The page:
“Like all colonial powers, the British worked with a single model of customary authority in precolonial Africa. That model was monarchical, patriarchal, and authoritarian … One needs to realize that notions of a precolonial tradition are far more constraining than illuminating” (39).
The homogenized identification of natives as “traditional,” as corroborated by “objective” colonial study, is deployed as the foundation of colonialism’s political strategy of domination, indirect rule. While colonialists claim to conserve native “tradition,” the epistemological systems employ the new definitional category to further their political interests.
“Development” projects, on the other hand, which also produce and maintain this “traditional” identity of the subjected society, fortify its claims of political superiority and justification by proclaiming its intent to dismantle the primitive hindrance of “tradition” and replace it with “modernity.” Ferguson illuminates this trend in “development” discourse:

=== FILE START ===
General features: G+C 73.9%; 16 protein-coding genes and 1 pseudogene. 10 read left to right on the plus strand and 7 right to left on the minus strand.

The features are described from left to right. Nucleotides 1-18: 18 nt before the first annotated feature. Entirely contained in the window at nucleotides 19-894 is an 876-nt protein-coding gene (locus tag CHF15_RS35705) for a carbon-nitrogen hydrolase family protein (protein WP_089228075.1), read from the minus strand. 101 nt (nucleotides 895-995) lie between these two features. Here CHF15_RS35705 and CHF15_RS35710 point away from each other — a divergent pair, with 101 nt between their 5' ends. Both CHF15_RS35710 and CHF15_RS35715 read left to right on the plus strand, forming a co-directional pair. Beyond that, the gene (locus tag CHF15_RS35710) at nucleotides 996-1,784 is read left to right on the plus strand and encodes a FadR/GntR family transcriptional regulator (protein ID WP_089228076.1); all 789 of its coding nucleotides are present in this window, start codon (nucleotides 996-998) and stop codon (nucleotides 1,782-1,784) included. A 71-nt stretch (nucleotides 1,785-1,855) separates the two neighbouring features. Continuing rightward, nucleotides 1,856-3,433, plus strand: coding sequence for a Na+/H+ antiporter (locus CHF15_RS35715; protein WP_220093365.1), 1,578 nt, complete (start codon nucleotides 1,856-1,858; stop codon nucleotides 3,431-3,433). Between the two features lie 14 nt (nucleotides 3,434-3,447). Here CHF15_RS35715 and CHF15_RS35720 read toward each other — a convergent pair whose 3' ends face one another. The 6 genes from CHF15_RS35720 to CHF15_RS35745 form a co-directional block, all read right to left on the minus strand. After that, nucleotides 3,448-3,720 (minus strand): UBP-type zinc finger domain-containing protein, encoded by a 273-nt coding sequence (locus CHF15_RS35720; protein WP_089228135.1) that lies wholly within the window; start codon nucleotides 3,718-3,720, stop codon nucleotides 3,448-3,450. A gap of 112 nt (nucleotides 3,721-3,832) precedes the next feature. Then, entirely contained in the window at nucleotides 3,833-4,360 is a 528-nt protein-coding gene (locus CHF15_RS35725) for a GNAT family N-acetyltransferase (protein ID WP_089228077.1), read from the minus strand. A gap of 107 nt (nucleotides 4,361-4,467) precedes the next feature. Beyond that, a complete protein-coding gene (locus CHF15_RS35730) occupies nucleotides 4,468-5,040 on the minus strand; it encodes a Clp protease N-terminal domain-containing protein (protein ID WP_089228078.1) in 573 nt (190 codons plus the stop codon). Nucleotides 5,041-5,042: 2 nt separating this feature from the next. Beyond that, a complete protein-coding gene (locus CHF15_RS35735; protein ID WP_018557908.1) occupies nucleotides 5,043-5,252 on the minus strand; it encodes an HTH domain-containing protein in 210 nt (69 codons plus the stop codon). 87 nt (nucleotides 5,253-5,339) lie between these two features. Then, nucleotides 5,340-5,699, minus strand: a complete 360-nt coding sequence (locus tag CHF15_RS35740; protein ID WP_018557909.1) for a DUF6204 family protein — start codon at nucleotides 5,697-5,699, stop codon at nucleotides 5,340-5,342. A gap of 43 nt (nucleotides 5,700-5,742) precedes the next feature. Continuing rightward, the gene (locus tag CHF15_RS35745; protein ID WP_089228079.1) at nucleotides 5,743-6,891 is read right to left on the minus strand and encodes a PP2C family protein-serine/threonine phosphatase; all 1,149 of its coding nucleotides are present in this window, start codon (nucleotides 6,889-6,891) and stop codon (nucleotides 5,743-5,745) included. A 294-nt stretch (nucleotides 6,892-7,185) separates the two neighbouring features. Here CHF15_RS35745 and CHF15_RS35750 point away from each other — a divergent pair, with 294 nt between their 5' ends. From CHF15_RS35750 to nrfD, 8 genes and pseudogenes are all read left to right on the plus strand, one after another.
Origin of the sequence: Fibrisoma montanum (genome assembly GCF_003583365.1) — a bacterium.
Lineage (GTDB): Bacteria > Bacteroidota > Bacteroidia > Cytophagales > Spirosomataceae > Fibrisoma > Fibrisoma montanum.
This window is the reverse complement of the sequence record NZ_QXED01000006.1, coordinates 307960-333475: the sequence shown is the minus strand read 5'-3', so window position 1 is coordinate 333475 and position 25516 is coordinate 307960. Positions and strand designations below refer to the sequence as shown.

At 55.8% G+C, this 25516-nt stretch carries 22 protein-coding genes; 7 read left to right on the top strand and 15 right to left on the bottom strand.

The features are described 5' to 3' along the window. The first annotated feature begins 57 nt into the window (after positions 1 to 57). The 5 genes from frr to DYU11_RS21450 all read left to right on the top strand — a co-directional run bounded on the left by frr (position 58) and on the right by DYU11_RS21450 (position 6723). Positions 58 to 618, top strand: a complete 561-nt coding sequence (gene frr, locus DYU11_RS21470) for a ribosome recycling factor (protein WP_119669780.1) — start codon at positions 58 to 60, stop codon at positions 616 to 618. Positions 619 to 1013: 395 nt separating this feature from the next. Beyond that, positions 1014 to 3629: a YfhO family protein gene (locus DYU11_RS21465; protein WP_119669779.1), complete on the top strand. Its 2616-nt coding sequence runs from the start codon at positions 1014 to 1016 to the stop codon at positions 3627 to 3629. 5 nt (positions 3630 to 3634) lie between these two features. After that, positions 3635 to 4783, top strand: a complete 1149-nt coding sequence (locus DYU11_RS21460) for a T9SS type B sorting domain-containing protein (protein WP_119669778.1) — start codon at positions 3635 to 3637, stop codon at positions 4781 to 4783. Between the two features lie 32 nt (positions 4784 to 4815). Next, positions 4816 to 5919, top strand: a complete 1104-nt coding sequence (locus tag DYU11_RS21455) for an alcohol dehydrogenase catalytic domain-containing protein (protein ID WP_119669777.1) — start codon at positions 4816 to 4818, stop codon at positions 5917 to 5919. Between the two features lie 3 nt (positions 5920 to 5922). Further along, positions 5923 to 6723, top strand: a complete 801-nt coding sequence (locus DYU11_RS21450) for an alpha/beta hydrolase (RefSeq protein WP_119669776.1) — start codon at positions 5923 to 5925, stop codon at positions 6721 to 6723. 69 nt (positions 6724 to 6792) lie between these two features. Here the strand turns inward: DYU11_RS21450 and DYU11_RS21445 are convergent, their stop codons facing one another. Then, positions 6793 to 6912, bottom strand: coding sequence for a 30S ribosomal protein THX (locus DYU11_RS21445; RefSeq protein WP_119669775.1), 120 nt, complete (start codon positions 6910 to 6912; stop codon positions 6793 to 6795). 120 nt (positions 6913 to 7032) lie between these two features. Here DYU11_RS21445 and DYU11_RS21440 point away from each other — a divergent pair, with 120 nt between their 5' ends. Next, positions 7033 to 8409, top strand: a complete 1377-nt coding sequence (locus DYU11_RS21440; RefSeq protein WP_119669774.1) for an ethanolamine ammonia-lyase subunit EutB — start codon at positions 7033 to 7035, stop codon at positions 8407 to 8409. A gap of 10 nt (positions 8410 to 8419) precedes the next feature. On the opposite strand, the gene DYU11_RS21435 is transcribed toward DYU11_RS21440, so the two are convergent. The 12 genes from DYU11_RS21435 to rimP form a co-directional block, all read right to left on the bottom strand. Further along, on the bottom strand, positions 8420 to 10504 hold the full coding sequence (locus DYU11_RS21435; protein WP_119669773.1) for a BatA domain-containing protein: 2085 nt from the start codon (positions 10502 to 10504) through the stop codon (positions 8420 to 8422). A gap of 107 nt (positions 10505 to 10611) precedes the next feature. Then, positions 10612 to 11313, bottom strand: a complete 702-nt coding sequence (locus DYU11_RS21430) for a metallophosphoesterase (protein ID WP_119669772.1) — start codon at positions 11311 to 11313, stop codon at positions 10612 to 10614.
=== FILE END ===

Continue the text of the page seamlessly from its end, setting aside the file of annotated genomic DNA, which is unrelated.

“One final feature of the ‘aboriginal’ portrait drawn by ‘development’ discourse is that the less developed society is ‘traditional.’ People’s attitudes and values are not yet in harmony with modern economic life. Whether they take the form of backward land tenure laws or reluctance to sell livestock, ‘social/traditional constraints’ stand in the way of change… Achieving ‘development’ is thus largely a matter of changing value and attitudes” (58).
In colonial and “development” discourse, “tradition” is something stagnant, ahistorical, and primitive. While colonial indirect rule aimed to preserve this constructed category, “development” projects want to overturn it to help the “less developed” country progress. This notion of needing to convert the native to modernity parallels an earlier form of colonial authority, direct rule. Direct rule manifested the West’s “civilizing mission,” which lives on today in “development” discourse. Ferguson asserts, “The premise of all ‘development’ analysis of Lesotho is that it is a stagnated agricultural peasant economy which requires only the correct technical inputs to become ‘developed’” (58). By rendering the society as “traditional,” the “developed” countries simultaneously render the “less developed” nations as logical candidates for apolitical intervention, which will ring in “modernity” and “progress.”